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Malibu Media, LLC v. Doe

United States District Court, District Circuit

January 2, 2014

MALIBU MEDIA, LLC, Plaintiff,
v.
JOHN DOE, Defendant.

MEMORANDUM ORDER

JOHN M. FACCIOLA, Magistrate Judge.

This is one of the many "BitTorrent" cases that have been filed in this Court, in which a copyright holder of a film has sued individuals involved in what is known as a "file sharing swarm."[1] On December 6, 2013, plaintiff moved for leave to take expedited discovery.[2]

In my decision in West Coast, [3] I explained why plaintiff must have a good faith basis to believe 1) that this Court will be able to assert jurisdiction over the persons it will name as defendants and 2) that venue will properly lie in this judicial district. I also explained why I believe that settlement discussions are inappropriate at this stage of the proceedings.

In this case, plaintiff makes the following claims with respect to jurisdiction and venue:

5. Plaintiff used proven IP address geolocation technology which has consistently worked in similar cases to ensure that the Defendant's acts of copyright infringement occurred using an Internet Protocol address ("IP address") traced to a physical address located within this District, and therefore this Court has personal jurisdiction over the Defendant because (i) Defendant committed the tortious conduct alleged in this Complaint in this State, and (ii) Defendant resides in this State and/or (iii) Defendant has engaged in substantial and not isolated business activity in this State.
* * *
7. Venue is proper in this District pursuant to 28 U.S.C. § 1391(b) and (c), because: (i) a substantial part of the events or omissions giving rise to the claims occurred in this District; and, (ii) the Defendant resides (and therefore can be found) in this District and resides in this State; additionally, venue is proper in this District pursuant to 28 U.S.C. § 1400(a) (venue for copyright cases) because Defendant or Defendant's agent resides or may be found in this District.

Complaint-Action for Damages for Property Rights Infringement [#1] ¶¶ 5, 7.

Accordingly, plaintiff's motion will be granted upon the following conditions:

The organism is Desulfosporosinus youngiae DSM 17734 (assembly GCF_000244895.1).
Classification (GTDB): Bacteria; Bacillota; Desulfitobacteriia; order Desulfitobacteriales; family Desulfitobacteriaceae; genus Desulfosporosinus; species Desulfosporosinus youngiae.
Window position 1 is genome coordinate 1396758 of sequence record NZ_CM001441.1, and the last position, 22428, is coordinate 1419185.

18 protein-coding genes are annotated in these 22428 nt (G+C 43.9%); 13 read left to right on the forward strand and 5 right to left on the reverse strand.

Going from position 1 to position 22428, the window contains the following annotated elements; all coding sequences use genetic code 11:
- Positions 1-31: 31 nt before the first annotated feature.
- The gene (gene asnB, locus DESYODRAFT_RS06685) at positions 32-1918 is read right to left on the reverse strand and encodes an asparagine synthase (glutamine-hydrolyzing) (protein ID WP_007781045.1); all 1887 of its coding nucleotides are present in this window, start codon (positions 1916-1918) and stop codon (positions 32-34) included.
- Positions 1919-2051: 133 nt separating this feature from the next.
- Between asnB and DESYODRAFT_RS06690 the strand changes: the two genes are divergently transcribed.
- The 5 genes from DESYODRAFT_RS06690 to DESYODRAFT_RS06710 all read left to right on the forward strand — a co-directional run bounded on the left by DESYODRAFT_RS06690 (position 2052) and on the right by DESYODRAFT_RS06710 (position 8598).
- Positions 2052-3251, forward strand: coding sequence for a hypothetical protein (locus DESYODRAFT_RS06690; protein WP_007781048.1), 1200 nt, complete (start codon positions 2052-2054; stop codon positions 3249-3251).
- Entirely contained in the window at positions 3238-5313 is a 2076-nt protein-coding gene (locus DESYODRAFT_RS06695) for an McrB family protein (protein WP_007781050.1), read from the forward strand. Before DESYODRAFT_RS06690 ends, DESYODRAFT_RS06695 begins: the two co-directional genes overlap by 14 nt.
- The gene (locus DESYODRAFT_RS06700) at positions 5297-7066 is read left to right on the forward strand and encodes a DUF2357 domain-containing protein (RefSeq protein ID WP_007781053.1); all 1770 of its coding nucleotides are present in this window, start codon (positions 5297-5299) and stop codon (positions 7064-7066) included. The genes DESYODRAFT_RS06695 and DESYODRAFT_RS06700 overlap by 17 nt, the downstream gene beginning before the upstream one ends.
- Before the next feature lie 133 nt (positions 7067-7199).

1. Plaintiff shall, within fourteen (14) days of the date of this Order, forward a copy of it to RCN Corporation.[4]
2. RCN Corporation will, within five (5) days of receiving this Order from plaintiff, forward a copy of it to the subscriber identified by plaintiff as a putative infringer of its motion picture copyright, accompanied by the attached Notice. RCN Corporation shall revise the Notice to include the information that presently appears in italics.
3. Upon receipt of the actual name of the putative infringer, plaintiff shall name that individual as a defendant only if it can establish, in good faith and consistent with the requirements of Rule 11 of the Federal Rules of Civil Procedure, that the individual is properly subject to this Court's personal jurisdiction. Plaintiff must also establish that venue of its lawsuit against the putative infringer is properly laid in this judicial district.
4. Plaintiff may not engage in any settlement discussions with the person identified by RCN Corporation in response to the subpoena.

It is therefore, hereby,

ORDERED that plaintiff's Motion for Leave to Serve a Third Party Subpoena Prior to a Rule 26(f) Conference [#3] is GRANTED.

SO ORDERED.

MEMORANDUM OPINION

This case was referred to me for full case management. Currently pending and ready for resolution are 1) Plaintiff's Motion for Extension of Time to Name and Serve Defendants [Fed. R. Civ. P. 4(m)] [#16] and 2) plaintiff's Renewed Motion for Leave to Take Additional Discovery Prior to Rule 26(f) Conference; Memorandum of Points and Authorities in Support Thereof [#17]. For the reasons stated below, both motions will be granted.

BACKGROUND

Plaintiff, West Coast Productions, is the owner of the copyright for the motion picture "Juicy White Anal Booty 4." Complaint for Copyright Infringement [#1] ¶5. According to plaintiff, numerous individuals illegally downloaded and distributed its film over the Internet, in violation of the Copyright Act of 1976, 17 U.S.C. §§ 101 et seq.[1] Id . ¶¶1, 3. At the time the law suit was filed, plaintiff did not know the identities of these individuals. Id . ¶17. Plaintiff did, however, know the Internet Protocol ("IP") addresses of the computers associated with the alleged infringers. Id . Plaintiff therefore filed suit against all the individuals whose IP addresses it had, denominating them as "John Doe." Id . Once the complaint was filed, plaintiff then moved, pursuant to Rule 26(f) of the Federal Rules of Civil Procedure, [2] to conduct discovery prior to the conference required by that ...


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